I have never been a fast runner, but have managed to finish eight marathons, walking and running. These have been all at the Los Angeles Marathon – different courses though. Also, I have run a number of half marathons and other races (mainly for charity).
The researchers have thus concluded that, over the last two decades, the performances of the best male marathon runners over 65 and the best female marathon runners over 45 have particularly improved, whereas their younger counterparts have remained stable.
“The improved performances can be explained by the increased number of participants in these age categories, as well as the increased interest this age population has in terms of the benefits of physical activity on health and well being” says Romuald Lepers, whose research into motor function plasticity during aging is part of the overall research of Inserm Unit 1093 “Cognition, Action and Sensorimotor Plasticity,” directed by Thierry Pozzo.
In recent years, the gap in performance between men and women has stabilized, in all age categories, suggesting that the decline in physiological functions with age is similar for both sexes. The mechanisms via which physical activity acts advantageously in terms of slowing down aging-related processes remain to be explored. For the researchers, this initial data on athletes over 40, combined with new physiology and sociology data, will lead to improved understanding of the role physical exercise has in “aging well.”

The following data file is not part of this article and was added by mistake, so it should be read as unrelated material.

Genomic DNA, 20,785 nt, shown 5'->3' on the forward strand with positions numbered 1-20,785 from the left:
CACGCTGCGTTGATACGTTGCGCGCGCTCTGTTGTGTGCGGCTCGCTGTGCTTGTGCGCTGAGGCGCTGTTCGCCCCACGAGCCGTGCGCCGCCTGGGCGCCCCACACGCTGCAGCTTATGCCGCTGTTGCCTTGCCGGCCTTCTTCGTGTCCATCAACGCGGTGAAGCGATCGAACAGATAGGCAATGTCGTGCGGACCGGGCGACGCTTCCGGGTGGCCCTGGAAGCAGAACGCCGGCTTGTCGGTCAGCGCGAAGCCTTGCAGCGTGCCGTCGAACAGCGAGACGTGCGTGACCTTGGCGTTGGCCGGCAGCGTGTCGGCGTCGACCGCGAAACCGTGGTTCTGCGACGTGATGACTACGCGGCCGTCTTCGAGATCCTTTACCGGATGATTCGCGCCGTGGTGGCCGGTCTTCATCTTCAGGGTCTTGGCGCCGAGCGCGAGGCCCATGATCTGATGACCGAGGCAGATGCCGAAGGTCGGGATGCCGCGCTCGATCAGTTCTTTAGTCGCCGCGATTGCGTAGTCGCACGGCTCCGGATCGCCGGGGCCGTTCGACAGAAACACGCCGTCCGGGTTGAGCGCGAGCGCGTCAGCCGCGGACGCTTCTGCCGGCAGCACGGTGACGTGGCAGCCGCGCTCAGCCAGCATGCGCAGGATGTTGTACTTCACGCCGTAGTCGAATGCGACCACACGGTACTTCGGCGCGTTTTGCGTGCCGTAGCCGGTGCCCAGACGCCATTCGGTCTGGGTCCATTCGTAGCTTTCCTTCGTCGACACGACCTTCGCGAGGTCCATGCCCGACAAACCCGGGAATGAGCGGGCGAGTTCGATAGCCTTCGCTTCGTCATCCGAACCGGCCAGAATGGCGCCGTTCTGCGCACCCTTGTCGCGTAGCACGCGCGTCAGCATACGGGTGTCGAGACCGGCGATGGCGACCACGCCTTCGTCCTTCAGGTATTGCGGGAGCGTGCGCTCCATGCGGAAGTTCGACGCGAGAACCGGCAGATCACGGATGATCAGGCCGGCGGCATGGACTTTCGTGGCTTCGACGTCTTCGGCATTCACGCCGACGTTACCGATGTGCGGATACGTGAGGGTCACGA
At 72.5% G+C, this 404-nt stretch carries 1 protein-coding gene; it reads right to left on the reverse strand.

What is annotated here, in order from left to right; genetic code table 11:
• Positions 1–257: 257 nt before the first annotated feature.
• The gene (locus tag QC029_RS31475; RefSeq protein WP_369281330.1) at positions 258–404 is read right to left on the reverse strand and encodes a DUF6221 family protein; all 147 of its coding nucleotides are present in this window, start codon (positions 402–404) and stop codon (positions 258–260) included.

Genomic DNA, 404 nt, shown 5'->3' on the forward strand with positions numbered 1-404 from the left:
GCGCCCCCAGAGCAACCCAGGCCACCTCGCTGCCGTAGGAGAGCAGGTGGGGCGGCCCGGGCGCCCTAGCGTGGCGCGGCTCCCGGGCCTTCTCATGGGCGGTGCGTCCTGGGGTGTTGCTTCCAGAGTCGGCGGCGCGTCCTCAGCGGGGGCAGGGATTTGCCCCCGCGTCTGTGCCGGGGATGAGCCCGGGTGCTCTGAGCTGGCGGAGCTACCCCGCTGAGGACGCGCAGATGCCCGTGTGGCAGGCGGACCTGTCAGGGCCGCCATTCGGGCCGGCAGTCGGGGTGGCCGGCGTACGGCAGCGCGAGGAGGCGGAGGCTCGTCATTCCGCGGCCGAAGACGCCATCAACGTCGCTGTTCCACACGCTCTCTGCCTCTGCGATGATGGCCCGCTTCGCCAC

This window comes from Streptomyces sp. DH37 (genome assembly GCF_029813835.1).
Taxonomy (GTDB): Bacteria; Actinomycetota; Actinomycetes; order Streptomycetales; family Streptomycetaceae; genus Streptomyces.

This year I am hoping to improve my time by at least thirty minutes and more so in the years to come.
Here I am working on a patient and challenging my brain!
Apparently so, according to a new study.
People who challenge their brains throughout their lifetimes — through reading, writing and playing games — are less likely to develop protein deposits in the brain linked with Alzheimer’s, researchers said on Monday.
Prior studies have suggested that people who are well educated and stay mentally active build up brain reserves that allow them to stay sharp even if deposits of the destructive protein called beta amyloid form in the brain.
But the latest study, based on brain-imaging research, suggests that people who stay mentally engaged beginning in childhood and remain so throughout their lives actually develop fewer amyloid plaques.
“We’re not talking about the brain’s response to amyloid. We’re talking about the actual accumulation of amyloid,” Dr. William Jagust of the University of California, Berkeley, whose study appears in the Archives of Neurology, said in an interview. “It’s a brand new finding.”
And, throw in some exercise.
Of course, there will be more research.
Currently, there are no drugs available to successfully prevent Alzheimer’s disease.
Tags: Alzheimer's Disease